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jaguar land rover is a major employer in the west midlands. many local businesses and communities rely on it, so what impact could the job losses have on them? 0ur correspondent sima kotecha has been finding out. manufacturing is what they do in the midlands — its economy depends on the sector. here in warwickshire, they make 40,000 metal components forjlr every month. and job losses there are causing nervousness here, because of potential effects to the supply chain. if they're cutting down on important jobs like the design functions and things like that — where his future in business going? are they continuing to build new models? will they be built locally? will they be built in other areas of the world? but it could have a major effect throughout the whole of the industry. and it's disappointing that it's focused here in the west midlands. jlr is often described as the powerhouse of the west midlands. it's a region that has a rich manufacturing heritage,
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with companies such asjlr forming the heart of communities. but today's news is bound to create uncertainty among the young, who were planning for their futures here. some students choose to go to coventry university because of its close ties tojlr. when you see on the news thatjobs are going and places are laying people off, it's always worrying if it's the industry you're looking at going into. but saying that, the market changes quite quickly. there's sort of a lot of technology in development. so what is happening now might not be happening in two years' time. so worried, but optimistic that the future? yes. the announcement ofjlr's new assembly centre near birmingham, along with further production at its wolverhampton plant, provides some hope for workers. but that's little consolation for those affected by today's cuts. sima kotecha, bbc news, coventry. let's speak to our business editor,
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simon jack, who's outside the jaguar land rover headquarters in coventry. we have heard a lot about the brexit uncertainty today, putting your view was that the biggest element here, 01’ was that the biggest element here, or not? i don't think it is. this is not primarily a brexit story. this isa not primarily a brexit story. this is a story of a company that has found itself in the wrong place at a time of huge technological and market upheaval, trying to transform themselves will stop having said that they are trying to do it against a backdrop which is very uncertain and the chief executive of jaguar land rover has been one of the most vocal in talking about the risks posed by the uncertainty and tens of thousands ofjob losses he says could come with no deal brexit. jaguar land rover is trying to transform itself. if you wanted to end up as an electric first brand competing against the likes of tesla, you wouldn't want to start where jaguar land rover are starting. it's a very long journey
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and when i pressed the chief executive today, he couldn't promised i wouldn't be morejob losses in the future along the journey. —— he couldn't promised there would be morejob journey. —— he couldn't promised there would be more job losses journey. —— he couldn't promised there would be morejob losses in there would be morejob losses in the future along the journey. simon jack, in coventry. the "wish of the whole world" is that britain should avoid a no—deal brexit. that was the view expressed by the japanese prime minister, shinzo abe, in downing street today, after talks with theresa may. during the day mrs may sought the support of some labour mps and trade union leaders for the deal she's negotiated, and which will be put to the vote in the commons next tuesday. but the labour leaderjeremy corbyn said today his priority was to secure a general election, to deal with the parliamentary stalemate on brexit. 0ur political editor laura kuenssberg has the story. drums and brass in the air. is the faint sound of compromise echoing there too? for the prime minister going through the ceremonials with the japanese leader — she needs help desperately, from any quarter she can get. i believe it's in the national interest because it's a good deal,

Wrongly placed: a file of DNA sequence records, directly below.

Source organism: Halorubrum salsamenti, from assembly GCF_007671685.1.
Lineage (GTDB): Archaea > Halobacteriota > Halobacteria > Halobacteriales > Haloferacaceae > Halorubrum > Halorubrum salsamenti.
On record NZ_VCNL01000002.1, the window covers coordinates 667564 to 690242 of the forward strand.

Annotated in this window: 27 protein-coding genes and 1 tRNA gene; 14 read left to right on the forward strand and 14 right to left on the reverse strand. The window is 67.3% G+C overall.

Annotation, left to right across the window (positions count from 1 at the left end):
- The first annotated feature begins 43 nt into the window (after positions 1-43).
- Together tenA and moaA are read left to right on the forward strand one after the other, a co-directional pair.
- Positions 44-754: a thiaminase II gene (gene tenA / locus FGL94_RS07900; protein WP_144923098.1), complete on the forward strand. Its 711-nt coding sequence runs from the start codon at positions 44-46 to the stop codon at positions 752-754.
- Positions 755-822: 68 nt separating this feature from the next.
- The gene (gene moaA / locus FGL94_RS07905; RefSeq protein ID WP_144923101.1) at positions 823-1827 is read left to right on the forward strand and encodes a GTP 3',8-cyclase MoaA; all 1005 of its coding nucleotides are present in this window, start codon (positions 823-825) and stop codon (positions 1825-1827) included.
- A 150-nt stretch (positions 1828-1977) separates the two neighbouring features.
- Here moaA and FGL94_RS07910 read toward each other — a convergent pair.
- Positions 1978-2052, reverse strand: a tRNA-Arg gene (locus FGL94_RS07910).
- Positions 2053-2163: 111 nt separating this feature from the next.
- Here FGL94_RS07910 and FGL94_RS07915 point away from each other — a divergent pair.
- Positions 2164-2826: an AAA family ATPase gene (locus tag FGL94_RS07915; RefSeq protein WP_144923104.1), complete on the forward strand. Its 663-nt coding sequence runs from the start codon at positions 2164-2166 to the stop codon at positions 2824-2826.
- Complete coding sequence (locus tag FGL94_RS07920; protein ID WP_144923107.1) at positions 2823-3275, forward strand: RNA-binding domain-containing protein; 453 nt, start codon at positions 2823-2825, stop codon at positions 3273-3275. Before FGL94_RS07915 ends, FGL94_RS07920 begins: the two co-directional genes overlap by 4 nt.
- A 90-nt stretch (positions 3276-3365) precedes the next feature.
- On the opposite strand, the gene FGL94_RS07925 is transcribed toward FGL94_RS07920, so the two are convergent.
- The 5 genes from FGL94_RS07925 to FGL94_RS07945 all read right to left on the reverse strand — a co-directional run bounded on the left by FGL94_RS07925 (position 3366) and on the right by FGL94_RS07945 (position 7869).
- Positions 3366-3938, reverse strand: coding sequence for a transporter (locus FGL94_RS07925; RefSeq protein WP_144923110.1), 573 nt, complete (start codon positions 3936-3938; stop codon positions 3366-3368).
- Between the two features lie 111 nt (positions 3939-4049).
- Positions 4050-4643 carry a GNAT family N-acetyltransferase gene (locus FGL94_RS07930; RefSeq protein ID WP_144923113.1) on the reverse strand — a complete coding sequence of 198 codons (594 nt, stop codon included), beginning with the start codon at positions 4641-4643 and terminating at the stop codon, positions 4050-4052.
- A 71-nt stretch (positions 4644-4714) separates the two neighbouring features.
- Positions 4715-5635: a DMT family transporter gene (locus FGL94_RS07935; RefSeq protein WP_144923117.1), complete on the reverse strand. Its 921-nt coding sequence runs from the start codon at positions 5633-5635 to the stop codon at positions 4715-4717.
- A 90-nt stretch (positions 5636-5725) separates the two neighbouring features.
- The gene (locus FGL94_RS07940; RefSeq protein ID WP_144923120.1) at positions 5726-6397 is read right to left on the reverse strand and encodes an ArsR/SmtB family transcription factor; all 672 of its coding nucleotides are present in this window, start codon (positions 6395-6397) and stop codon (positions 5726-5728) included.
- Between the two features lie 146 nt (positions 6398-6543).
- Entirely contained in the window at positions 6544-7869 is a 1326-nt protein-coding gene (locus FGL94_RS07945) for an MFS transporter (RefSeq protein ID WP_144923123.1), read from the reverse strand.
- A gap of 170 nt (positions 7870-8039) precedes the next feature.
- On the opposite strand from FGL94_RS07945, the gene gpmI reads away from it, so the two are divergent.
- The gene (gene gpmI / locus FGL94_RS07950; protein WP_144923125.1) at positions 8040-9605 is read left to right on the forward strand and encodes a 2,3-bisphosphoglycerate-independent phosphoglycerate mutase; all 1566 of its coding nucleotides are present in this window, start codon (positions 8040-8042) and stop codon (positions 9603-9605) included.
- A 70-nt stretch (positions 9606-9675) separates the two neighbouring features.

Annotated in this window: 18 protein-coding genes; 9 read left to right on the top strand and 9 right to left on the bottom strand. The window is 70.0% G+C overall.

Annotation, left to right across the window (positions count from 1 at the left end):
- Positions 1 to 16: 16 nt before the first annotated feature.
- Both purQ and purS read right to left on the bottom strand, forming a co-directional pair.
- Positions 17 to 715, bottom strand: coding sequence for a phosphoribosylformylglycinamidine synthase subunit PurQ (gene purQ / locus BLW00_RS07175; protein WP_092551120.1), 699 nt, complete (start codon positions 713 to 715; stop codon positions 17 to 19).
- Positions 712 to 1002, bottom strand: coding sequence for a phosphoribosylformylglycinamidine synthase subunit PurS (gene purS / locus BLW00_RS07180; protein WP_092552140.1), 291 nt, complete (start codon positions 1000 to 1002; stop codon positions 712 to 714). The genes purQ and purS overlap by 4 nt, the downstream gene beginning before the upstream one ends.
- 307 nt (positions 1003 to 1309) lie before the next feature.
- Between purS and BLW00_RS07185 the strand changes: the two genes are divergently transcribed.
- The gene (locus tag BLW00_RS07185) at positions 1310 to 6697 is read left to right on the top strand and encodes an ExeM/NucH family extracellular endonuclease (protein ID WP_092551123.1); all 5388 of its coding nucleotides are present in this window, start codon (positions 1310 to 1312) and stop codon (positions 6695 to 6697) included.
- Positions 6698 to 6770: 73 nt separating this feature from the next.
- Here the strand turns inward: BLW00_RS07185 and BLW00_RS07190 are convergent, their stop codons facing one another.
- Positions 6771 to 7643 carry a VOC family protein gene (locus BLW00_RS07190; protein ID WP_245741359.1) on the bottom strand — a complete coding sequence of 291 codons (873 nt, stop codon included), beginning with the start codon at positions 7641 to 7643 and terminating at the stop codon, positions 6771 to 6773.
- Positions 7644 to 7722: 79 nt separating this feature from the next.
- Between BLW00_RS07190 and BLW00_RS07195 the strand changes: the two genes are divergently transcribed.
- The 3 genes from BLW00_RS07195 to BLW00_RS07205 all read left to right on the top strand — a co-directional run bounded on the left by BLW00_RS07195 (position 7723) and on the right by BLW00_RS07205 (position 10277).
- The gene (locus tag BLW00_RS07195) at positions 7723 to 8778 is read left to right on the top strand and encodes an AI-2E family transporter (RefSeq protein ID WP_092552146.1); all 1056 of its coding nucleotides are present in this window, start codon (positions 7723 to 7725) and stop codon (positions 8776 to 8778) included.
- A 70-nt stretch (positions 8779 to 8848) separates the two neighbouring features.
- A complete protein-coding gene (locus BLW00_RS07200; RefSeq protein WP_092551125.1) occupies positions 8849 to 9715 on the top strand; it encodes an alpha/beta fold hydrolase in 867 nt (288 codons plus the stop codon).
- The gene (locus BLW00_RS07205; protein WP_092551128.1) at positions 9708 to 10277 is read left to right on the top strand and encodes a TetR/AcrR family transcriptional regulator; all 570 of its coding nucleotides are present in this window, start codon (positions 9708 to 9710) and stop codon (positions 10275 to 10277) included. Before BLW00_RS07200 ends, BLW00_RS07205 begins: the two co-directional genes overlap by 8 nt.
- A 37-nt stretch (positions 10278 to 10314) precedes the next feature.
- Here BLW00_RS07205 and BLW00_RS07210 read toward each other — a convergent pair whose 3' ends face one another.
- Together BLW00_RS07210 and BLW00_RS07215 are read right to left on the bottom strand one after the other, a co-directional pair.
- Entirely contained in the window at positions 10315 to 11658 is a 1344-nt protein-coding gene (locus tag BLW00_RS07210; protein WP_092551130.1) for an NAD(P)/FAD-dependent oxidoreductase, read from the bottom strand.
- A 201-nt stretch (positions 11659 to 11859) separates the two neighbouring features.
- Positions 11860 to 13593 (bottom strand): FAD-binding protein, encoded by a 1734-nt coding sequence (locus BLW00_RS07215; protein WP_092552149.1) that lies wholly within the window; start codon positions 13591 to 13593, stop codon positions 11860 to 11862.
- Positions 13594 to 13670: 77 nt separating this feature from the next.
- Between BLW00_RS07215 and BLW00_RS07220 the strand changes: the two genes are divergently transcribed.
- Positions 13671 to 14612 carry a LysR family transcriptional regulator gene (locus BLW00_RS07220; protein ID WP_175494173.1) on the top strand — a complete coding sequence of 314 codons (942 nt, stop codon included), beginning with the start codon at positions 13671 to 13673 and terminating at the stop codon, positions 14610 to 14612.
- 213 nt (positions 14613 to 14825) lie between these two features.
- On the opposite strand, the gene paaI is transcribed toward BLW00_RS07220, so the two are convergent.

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and therefore i hope it will get wide support across the whole of parliament. right on cue — the whole world wants to avoid a no—deal brexit, he said. the tory teamwork‘s gone badly wrong. right now, the prime minister stands to lose the vote on her brexit deal because dozens on her own side say it's not good enough. telling the captain she's got the tactics all wrong. learning how to work as a team... but number ten is maybe belatedly talking to more than just foreign leaders. the prime minister chatting to labour mps and trade union leaders, promising extra protections for workers and the environment after brexit. the impression i got was that people coming with other positive agendas would be listened to. if there is huge progress on these other issues, you know, there could be a tipping point where we say, well, actually, we've got everything that we want, our red lines are all met. if that's the case, the deal
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is an acceptable deal. so we come back here? 0k. but where will he go next? as a whole, labour won't be shifted by these talks of tweaks, and jeremy corbyn doesn't want to talk yet about making the deal work. he's pushing for a general election so he could take charge and pursue his own version. if the government cannot pass its most important legislation, then there must be a general election at the earliest opportunity. a government that cannot get its business through the house of commons is no government at all. just as labour can't force that on its own, none of the government's compromises so far will shift that many of the posteriors on the green benches in there. but with the threat of no—deal ringing in their years, a sprinkling of switchers is emerging. i will, with a heavy heart on tuesday, vote for this deal, because we are now in the dying stages and no—deal is unconscionable. but i beg colleagues